Tuesday 11 a.m.
Here is a video I prepared at 6:30 this morning. Since then, the worst rains have shifted toward coastal New Jersey. Earlier, Philadelphia's western suburbs got 2-4 inches of rain, turning roads into rivers, streets into streams and parking lots into ponds.
With more than 2 inches of rain in Philadelphia, the rainfall total since June 1 is now above 27 inches, which is about three times the average rainfall for the same period. So far this year, there has been more than 40 inches of rain, which is close to the average total for the entire year. There has also been more rain so far this year than all of last year.
This map shows the pressure pattern early this morning. The most intense rainfall was associated with the low pressure area over Delaware. The system also spawned damaging thunderstorm winds as it tracked from Delaware across southern New Jersey.
At first, the heaviest rain was in Philadelphia's western suburbs. This radar map shows the boundary between where it was pouring and where it was doing nothing.
As the low pressure area moved northeast, the heavy rain swept eastward across southern New Jersey.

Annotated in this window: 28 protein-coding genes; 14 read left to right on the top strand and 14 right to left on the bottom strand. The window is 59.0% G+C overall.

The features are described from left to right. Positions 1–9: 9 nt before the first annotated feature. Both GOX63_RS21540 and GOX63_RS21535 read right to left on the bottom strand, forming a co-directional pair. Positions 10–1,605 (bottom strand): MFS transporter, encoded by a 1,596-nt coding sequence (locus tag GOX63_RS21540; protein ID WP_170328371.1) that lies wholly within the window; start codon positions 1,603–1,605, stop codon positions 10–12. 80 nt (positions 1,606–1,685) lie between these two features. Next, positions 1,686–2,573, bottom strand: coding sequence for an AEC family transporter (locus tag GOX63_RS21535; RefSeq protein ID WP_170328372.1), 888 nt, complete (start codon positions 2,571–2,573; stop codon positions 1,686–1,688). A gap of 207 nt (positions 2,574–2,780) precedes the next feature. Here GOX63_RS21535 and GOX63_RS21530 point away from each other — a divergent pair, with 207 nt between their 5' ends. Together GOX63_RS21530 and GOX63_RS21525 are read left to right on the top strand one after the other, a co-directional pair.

During the late afternoon and early evening hours, the cold front of a knife will slice through the turkey and cause it to accumulate 1-2 inches on plates...
This satellite picture shows clouds over parts New York and Pennsylvania, as well as areas of low clouds, fog and snow cover from Michigan to Illinois. Most of the Northeast should have at least some sunshine through Thanksgiving Day.
As we go through the week, the flow aloft over the East will become southwesterly. This will promote a major warmup. This map shows the projected upper-air flow for Thanksgiving afternoon:
A major snowstorm will affect the area from Iowa to Michigan tonight and tomorrow. At first, snow can melt on streets, but as it continues and the temperature drops, the area impacted by slippery conditions will increase dramatically. This map shows expected accumulations:
This map shows two cold fronts in the northeast quarter of the nation; 9 a.m. ET temperature are plotted. The isobars are closest together over the central and western Great Lakes, and this is where the strongest winds were occurring.
This map shows how large an area is directly affected by precipitation on Tuesday morning. The low pressure center was in Kansas early today but will move all the way to Hudson Bay by Thursday while sending a cold front eastward on its south side.